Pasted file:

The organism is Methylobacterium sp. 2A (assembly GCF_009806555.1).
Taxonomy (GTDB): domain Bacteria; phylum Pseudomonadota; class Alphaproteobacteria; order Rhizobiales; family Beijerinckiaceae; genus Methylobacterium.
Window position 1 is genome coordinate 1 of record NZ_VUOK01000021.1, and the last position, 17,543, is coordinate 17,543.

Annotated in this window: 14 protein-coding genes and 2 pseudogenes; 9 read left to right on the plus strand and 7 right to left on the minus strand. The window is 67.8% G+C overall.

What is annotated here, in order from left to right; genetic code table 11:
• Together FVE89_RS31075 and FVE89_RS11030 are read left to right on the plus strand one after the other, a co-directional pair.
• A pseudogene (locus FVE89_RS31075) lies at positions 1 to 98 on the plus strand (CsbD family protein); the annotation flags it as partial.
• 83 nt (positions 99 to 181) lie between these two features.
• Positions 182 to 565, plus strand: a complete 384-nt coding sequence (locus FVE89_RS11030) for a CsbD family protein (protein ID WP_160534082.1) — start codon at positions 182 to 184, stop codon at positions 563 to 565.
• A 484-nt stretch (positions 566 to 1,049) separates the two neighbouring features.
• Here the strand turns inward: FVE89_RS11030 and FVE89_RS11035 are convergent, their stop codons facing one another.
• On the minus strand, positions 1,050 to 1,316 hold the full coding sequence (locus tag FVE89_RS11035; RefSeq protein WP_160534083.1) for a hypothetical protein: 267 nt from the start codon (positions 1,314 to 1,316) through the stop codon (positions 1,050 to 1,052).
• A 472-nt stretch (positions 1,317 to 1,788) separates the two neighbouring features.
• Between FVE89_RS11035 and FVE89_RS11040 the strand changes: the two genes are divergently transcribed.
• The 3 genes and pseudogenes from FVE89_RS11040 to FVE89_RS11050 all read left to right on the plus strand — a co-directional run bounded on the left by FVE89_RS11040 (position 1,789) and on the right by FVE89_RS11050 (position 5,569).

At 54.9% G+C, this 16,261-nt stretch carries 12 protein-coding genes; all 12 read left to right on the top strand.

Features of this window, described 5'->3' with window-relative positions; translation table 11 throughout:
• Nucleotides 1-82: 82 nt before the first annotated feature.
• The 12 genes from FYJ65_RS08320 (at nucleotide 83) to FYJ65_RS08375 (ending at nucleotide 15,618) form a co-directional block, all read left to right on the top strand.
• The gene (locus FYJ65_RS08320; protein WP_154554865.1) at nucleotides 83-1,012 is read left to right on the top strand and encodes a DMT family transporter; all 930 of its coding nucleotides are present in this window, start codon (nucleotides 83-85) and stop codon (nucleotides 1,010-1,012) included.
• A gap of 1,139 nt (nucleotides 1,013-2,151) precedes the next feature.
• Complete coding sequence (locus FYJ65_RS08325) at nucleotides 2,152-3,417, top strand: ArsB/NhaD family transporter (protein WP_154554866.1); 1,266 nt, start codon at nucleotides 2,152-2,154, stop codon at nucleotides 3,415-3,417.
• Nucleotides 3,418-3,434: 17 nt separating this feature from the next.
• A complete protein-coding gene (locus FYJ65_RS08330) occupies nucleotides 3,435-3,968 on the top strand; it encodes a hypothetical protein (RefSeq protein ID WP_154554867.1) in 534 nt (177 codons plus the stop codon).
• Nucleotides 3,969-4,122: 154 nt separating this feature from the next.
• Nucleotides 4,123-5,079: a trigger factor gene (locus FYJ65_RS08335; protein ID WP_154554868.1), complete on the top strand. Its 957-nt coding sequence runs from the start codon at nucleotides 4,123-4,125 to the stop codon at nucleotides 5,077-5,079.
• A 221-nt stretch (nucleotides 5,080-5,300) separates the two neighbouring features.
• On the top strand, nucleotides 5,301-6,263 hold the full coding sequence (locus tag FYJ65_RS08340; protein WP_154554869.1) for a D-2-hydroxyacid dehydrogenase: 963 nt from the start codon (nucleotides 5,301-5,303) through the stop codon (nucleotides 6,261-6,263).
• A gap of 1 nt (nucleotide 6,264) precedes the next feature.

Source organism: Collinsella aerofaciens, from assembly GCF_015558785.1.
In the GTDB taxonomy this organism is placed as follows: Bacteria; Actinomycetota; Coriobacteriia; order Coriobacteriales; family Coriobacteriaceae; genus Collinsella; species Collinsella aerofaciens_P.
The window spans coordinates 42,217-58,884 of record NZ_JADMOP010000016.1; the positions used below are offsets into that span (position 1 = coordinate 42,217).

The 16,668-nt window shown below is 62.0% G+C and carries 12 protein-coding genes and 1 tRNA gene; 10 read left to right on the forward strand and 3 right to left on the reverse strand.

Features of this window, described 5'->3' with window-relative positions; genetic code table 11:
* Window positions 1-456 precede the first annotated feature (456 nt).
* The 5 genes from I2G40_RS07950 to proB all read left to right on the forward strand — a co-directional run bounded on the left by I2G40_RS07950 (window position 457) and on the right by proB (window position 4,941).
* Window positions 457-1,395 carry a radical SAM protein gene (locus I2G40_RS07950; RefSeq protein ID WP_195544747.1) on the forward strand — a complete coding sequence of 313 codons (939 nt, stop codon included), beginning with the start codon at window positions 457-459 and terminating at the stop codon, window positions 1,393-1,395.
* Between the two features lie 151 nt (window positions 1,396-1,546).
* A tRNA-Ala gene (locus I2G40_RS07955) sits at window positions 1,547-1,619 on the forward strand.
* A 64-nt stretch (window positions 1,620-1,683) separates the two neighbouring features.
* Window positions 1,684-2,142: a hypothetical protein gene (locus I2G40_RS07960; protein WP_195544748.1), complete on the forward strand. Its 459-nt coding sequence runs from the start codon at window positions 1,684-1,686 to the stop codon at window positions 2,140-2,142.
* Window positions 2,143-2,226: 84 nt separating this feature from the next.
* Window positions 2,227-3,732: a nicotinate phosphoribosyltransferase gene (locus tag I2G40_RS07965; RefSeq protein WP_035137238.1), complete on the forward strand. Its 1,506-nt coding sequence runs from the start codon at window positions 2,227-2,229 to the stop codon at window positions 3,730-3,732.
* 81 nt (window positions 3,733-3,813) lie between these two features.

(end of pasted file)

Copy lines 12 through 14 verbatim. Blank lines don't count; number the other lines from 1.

• On the minus strand, positions 1,050 to 1,316 hold the full coding sequence (locus tag FVE89_RS11035; RefSeq protein WP_160534083.1) for a hypothetical protein: 267 nt from the start codon (positions 1,314 to 1,316) through the stop codon (positions 1,050 to 1,052).
• A 472-nt stretch (positions 1,317 to 1,788) separates the two neighbouring features.
• Between FVE89_RS11035 and FVE89_RS11040 the strand changes: the two genes are divergently transcribed.